My personal experience

Isaac, a black man is wearing glasses and a loe and white top and is stood on a street with shops in the background
Isaac on a street in London

The subject of safeguarding became present in my own life recently because I was recently asked to share my story of being abused in a mental health setting in the winter edition of the Royal College of Psychiatrists Insight magazine. This not only took me back to those moments, minutes of abuse, it reopened those wounds that have probably never healed. From sharing my story, I never imagined that I’d be transported back to that time, certainly those feelings, emotions experiences, smells, and sounds flooded back into my life. I was, having flashbacks and still am, I am very conscious of why this approach is so important.

I shared my story because I want things to be different for other people like me, that find themselves in situations where they aren’t safe, and safeguarding isn't thought about or is an afterthought.

I believe a core element of co-production has to be about how we ensure people are (safe). I use safe in brackets because I don’t mean this in a paternalistic way. I mean it in a way that enables people to share their experiences without traumatising or re-traumatising them, can make them stronger and ultimately leads to the change that people and communities want to see around compassionate co-production.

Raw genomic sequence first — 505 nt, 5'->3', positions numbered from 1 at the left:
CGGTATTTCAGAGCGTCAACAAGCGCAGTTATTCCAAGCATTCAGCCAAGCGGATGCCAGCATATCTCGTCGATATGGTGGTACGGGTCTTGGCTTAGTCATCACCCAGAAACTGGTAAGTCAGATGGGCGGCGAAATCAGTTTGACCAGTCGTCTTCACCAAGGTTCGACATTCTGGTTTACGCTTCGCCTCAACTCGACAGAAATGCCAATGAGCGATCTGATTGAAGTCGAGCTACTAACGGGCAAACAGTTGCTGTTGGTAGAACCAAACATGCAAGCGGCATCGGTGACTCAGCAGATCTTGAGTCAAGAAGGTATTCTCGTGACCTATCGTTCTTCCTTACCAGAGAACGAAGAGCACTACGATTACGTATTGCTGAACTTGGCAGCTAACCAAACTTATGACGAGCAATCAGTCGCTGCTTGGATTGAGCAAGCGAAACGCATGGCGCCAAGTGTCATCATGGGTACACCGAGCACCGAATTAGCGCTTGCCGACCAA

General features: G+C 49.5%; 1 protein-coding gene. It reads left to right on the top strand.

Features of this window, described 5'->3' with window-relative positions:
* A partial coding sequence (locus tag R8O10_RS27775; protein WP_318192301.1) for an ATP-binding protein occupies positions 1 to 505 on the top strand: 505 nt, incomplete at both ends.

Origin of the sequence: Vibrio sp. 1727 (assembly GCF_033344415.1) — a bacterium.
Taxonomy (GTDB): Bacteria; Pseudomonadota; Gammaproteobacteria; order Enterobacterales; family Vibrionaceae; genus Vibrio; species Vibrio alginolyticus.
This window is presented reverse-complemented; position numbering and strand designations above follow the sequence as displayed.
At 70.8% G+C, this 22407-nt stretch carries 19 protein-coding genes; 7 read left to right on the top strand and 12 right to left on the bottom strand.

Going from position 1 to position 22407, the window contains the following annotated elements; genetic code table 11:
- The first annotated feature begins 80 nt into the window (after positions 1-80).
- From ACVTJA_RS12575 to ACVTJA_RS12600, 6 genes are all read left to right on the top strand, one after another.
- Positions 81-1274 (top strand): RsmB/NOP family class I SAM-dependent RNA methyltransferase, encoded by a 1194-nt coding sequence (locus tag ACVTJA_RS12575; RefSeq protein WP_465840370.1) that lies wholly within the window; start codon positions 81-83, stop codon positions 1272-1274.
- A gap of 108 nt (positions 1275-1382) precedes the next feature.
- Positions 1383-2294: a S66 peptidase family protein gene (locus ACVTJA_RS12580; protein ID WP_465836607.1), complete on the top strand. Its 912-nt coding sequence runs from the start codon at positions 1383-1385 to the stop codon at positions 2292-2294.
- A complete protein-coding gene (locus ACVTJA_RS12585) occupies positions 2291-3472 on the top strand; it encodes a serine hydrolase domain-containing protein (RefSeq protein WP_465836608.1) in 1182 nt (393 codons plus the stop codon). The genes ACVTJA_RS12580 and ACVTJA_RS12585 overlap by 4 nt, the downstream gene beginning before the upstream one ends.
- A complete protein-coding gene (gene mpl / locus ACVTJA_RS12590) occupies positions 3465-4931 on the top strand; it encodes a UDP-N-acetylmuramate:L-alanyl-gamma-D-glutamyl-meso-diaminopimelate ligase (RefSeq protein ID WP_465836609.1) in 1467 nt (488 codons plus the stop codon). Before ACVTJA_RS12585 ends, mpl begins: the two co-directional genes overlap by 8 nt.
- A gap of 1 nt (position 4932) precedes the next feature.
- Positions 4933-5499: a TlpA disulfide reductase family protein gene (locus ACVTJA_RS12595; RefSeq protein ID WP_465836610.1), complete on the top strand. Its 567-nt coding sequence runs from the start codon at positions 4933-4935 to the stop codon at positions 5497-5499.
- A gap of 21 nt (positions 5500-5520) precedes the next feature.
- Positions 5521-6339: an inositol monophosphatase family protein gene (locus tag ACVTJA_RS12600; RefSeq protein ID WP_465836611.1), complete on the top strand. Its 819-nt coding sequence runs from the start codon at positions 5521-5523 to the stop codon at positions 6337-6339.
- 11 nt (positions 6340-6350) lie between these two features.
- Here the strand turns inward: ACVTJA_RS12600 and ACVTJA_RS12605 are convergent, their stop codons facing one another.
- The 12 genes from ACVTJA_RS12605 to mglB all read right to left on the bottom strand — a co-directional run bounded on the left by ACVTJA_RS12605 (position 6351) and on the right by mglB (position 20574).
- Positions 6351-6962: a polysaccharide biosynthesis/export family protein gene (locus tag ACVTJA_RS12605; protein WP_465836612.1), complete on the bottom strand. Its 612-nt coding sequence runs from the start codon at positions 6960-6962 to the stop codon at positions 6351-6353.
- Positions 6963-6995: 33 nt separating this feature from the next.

Co-production Collective believe this work is really important for co-producing not only for our community but also how we support co-production more widely. Therefore, thinking and knowledge around safeguarding is key. We need to ensure that we are really considering safeguarding as a core element that runs throughout all our work. We have some great values to live by, but values need to be continually worked at like safeguarding.